Outdoor faucet problem

Discussion in 'Plumbing Forum, Professional & DIY Advice, Tips & ' started by mntentman, Aug 25, 2008.

  1. mntentman

    mntentman New Member

    Messages:
    68
    It seems to me that putting a garden hose on a faucet should be easy and foolproof... not much to not work correctly, right? So, I can't figure out exactly why mine doesn't work.

    A few years ago I had a sprinkler system installed, and this faucet seems soldered on via copper pipe. It least it doesn't look simple to get it off, or I would simply replace it. The problem is that garden hose is fairly difficult to get on (some stripped threads maybe?) and whenI do manage to get it on tightly via a wrench, it squirts water out the top of the faucet threads, or through whre the hose end is connected to the hose itself. I have tried several hoses, all do the same thing.

    This is not a complicated device! Is there some simple reason I am missing? And what can be done to fix it? Thanks much!
  2. Redwood

    Redwood Master Plumber

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    Location:
    Connecticut
    Inside of the female connector on the hose there should be one of these washers. The connector or the theads on the hose bibb may be bad.

    [​IMG]
  3. mntentman

    mntentman New Member

    Messages:
    68
    Thanks, Redwood... but the pic does not show. There are washers in both hoses I tried. (In fact I took them out just to see if they would take any difference.)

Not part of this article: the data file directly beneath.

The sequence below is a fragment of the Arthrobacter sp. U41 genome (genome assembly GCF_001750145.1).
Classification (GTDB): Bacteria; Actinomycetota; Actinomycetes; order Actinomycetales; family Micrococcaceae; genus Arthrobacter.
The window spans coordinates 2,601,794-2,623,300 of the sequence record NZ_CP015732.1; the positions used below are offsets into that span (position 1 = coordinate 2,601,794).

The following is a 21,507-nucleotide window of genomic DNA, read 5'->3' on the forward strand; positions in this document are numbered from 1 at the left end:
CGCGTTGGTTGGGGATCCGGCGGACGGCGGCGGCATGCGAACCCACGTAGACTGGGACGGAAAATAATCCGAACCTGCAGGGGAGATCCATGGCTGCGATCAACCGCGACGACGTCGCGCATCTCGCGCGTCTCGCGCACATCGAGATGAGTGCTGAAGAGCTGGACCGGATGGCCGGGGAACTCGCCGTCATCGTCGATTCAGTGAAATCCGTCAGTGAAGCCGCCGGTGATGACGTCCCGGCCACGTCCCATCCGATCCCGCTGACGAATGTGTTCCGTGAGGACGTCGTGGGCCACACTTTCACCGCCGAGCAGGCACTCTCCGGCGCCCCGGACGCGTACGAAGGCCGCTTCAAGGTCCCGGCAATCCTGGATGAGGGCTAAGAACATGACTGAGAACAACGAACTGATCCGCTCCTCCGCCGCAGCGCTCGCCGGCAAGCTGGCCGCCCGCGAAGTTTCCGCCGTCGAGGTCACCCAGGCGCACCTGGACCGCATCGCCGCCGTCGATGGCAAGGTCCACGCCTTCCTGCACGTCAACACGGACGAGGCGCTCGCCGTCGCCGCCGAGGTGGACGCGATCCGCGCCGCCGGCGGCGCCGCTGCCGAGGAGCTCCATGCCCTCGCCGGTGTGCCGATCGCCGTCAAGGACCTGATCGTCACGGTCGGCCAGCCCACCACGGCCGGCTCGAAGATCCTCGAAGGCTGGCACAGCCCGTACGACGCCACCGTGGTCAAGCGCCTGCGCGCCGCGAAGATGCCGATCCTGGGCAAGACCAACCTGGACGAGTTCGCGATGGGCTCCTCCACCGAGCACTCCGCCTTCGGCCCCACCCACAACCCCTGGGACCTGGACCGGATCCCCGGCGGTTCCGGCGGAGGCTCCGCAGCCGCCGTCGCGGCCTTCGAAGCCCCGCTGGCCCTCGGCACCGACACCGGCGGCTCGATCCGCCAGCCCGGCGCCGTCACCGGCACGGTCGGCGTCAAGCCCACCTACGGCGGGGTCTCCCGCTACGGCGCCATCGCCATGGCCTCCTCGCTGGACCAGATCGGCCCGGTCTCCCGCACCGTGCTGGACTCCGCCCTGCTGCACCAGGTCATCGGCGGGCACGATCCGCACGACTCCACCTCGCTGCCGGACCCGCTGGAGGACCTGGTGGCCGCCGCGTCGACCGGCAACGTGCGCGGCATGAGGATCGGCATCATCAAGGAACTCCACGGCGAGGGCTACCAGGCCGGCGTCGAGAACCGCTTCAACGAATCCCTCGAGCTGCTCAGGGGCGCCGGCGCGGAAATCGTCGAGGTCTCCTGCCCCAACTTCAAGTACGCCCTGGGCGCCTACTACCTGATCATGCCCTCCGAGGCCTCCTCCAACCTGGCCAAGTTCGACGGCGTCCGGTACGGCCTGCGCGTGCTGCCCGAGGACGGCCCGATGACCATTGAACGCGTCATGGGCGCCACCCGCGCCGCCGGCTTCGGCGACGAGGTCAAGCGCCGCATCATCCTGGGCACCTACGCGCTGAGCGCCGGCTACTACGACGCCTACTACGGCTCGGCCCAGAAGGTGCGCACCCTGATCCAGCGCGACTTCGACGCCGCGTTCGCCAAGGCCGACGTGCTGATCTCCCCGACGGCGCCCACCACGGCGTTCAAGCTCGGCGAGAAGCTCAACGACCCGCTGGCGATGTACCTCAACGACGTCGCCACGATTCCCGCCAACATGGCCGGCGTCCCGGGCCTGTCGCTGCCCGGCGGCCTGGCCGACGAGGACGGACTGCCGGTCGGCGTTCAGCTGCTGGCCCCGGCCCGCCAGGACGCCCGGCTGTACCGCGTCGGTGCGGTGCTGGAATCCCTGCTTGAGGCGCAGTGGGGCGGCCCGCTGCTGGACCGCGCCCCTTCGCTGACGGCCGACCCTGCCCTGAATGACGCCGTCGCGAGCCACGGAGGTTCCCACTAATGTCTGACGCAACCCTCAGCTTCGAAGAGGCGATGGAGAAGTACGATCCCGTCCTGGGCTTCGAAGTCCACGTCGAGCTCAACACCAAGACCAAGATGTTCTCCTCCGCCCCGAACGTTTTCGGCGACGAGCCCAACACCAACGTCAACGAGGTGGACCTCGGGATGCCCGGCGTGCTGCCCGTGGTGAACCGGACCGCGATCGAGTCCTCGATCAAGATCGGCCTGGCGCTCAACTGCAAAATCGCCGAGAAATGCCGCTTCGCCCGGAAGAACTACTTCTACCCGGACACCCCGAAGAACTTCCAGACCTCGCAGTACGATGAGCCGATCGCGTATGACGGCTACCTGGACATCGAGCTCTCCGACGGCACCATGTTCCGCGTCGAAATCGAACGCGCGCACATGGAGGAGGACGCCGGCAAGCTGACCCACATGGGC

If the threads are bad -- which could be the case since I can't get the hose very far up the threads, but it is hard to see the lower side of the threads -- do I have any choice but to replace? As I said, this is connected to a copper pipe and not something that looks like it would be easy to remove.

    (I can take a pic and post if it would help.)

    Thanks again.
  4. Redwood

    Redwood Master Plumber

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    I would suspect the hose threads are bad, they usually take a beating more so than the hose bibb. I'd pick up repair end and see how well it threads on the hose bibb. That should let you know whats bad any way and fix your hose as well if it is the problem.

    [​IMG]
  5. mntentman

    mntentman New Member

    Messages:
    68
    I'm one step ahead of you... I bought a package with different size connectors just to make sure the hoses I was trying to screw on were not the wrong size. They weren't, as I suspected, but I had the same problem getting the repair end on....